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Social Presence: Creating On-Line Learning Communities that Empower Student Learning

Lauren Cummins (Youngstown State University, USA)
Session Information
November 21, 2013 - 11:30am
Learning Effectiveness
Areas of Special Interest: 
None of the above
Major Emphasis of Presentation: 
Practical Application
Institutional Level: 
Multiple Levels
Audience Level: 
Session Type: 
Information Session
Oceanic 1
Session Duration: 
35 Minutes
Information Session 8

This presentation focuses on the critical importance of building learning communities within distance education courses to engage learners in meaningful experiences that promote effective learning.

Extended Abstract

Presentation Description
"Throughout the history of human communication, advances in technology have powered paradigmatic shifts in education (Frick, 1991)... For communication to take place, at a bare minimum, there must be a sender, a receiver, and a message. If this message is intended as an instruction, then besides student, teacher, and content, we must consider the environment (Berg & Collins, 1995). Nasseh,B. (1997). Ball State University, Adult Education in the News.

A paradigm shift has been happening in higher education for the past twenty-plus years. Countless faculty and instructional designers have gathered around a computer to design and provide learning experiences through learning management systems (LMS) and countless students have gathered around a computer to journey through these experiences to learn information through a variety of distance education courses. However, not all distance-learning courses are "created equal." Expertise in content does not guarantee expertise in helping others learn the content. Understanding effective pedagogy is critical for the design of a course, since delivering information (teacher-centered) is not the same as how students will learn the information (student-centered). Effective pedagogy linked to an online environment that builds social presence is essential.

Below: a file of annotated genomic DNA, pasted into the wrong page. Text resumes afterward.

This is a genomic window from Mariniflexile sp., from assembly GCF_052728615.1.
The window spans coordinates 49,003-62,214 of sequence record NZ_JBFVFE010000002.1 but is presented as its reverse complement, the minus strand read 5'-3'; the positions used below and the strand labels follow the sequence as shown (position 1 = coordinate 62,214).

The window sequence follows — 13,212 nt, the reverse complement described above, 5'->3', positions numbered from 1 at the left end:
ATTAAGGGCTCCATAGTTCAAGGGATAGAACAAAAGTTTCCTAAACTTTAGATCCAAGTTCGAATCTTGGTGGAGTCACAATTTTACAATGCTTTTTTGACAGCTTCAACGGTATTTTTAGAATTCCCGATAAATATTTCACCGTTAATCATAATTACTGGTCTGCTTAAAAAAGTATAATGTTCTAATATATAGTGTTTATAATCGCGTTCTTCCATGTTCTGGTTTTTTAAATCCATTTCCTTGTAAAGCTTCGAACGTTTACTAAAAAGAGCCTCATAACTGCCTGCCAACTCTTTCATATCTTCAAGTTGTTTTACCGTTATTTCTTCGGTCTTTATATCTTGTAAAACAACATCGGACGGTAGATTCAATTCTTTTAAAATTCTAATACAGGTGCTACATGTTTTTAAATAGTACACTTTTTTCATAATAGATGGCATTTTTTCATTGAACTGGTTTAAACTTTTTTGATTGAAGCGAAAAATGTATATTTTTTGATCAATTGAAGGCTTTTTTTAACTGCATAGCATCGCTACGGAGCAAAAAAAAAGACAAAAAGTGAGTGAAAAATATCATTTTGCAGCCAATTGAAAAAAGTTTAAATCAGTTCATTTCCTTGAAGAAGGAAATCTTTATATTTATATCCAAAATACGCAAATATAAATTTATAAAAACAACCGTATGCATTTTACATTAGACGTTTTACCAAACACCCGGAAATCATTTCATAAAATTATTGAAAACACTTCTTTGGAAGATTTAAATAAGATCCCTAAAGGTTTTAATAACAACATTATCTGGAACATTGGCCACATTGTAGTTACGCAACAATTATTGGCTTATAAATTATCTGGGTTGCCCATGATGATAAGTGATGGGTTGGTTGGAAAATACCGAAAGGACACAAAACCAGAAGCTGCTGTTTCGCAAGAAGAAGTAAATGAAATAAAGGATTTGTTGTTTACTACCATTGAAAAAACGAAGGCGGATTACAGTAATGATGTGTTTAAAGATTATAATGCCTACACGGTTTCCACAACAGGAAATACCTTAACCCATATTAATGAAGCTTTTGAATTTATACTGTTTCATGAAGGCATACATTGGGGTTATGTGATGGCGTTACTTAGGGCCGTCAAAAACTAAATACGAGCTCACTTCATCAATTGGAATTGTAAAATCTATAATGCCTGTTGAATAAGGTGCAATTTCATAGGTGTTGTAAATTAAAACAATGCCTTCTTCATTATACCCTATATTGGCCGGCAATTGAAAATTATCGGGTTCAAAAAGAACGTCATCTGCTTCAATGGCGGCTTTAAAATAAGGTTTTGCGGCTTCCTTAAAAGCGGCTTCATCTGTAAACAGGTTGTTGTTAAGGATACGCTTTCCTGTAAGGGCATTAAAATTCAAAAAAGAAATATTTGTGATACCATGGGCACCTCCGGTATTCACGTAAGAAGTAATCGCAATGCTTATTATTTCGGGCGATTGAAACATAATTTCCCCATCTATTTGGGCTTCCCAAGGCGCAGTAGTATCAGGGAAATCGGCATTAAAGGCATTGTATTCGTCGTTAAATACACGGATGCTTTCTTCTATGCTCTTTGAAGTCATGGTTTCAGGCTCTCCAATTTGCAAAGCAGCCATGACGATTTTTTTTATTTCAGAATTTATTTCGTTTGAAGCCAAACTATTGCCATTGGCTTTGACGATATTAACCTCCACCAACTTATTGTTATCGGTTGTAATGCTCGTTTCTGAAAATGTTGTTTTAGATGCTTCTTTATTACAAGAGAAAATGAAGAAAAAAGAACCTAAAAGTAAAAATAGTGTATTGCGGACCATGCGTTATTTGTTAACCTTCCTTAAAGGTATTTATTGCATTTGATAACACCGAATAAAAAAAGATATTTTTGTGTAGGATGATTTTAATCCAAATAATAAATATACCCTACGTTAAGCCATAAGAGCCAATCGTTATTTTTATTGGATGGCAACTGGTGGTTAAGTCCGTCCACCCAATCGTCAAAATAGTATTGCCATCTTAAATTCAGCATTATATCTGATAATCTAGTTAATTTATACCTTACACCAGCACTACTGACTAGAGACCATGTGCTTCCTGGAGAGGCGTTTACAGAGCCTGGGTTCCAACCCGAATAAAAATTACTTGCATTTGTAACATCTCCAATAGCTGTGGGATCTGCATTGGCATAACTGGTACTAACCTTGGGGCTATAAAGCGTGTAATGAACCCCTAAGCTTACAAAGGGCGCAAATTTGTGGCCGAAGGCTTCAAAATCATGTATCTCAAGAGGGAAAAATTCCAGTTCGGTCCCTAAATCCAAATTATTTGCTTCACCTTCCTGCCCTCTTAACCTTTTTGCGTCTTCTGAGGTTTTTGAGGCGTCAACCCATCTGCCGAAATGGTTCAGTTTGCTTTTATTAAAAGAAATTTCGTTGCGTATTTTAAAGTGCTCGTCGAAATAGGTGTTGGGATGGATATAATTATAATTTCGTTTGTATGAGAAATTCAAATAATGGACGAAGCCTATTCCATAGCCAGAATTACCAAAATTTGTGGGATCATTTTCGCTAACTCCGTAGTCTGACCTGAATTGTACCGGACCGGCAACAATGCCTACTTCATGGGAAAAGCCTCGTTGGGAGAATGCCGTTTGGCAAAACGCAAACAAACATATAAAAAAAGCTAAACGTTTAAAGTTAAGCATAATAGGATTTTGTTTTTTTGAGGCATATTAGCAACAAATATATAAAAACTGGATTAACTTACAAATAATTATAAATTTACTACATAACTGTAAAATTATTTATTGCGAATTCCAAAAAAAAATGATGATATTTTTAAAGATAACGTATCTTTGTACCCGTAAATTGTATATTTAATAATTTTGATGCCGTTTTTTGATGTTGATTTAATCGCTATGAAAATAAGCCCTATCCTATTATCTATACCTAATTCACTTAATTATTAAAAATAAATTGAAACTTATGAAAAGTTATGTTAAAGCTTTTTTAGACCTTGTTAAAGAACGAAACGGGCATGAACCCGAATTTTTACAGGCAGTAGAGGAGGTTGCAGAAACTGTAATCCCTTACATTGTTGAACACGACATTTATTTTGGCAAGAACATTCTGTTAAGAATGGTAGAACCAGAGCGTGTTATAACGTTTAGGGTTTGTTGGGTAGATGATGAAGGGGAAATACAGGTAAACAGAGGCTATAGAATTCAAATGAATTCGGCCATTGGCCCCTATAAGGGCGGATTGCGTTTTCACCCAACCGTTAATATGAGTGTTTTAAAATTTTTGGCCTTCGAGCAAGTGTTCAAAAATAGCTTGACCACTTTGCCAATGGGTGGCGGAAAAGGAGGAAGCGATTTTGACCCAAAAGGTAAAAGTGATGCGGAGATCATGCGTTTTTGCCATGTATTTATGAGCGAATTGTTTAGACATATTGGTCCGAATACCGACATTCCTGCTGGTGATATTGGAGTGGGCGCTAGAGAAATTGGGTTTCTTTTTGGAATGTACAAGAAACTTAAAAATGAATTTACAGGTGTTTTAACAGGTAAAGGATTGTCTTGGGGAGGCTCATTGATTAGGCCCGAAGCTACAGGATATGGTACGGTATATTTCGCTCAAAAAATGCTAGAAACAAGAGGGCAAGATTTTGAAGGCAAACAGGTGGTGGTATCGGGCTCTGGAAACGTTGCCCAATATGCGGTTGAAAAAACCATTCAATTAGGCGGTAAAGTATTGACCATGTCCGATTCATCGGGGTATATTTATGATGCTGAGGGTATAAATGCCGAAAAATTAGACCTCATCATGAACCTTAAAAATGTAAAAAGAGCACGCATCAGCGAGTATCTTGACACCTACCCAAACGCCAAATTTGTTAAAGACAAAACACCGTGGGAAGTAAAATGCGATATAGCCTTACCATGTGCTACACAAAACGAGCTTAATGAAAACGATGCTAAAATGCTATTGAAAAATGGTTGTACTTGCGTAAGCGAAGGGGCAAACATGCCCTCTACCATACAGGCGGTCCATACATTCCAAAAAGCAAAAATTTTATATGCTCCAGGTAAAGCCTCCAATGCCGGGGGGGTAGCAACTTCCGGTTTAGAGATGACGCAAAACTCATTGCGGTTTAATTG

This presentation focuses on the critical importance of building learning communities within distance education courses to engage learners in meaningful experiences that promote effective learning. It begins by discussing a graduate, survey used to identify candidates' wants and needs related to distance education. The results from this survey were analyzed and used to design early childhood education, distance education graduate courses. One of the most prominent needs identified by the candidates from this survey was the need for an online learning community, where students could share their learning experiences with others in the course.

This presentation will;

  • demonstrate the 2.0 technology used to build a learning community,
  • discuss the data linking learning outcomes with this 2.0 technology,
  • share the results from a course satisfaction survey, which can be linked to course retention.

Opportunities for dialogue during the session are provided, as well as a question and answer period at the end. The presentation will utilize Prezi.

After this presentation participates will be able to:
1. identify 2.0 technologies that support social presence and engage learners;
2. understand the importance of a learning community in distance education;
3. understand the link between social presence, learning communities and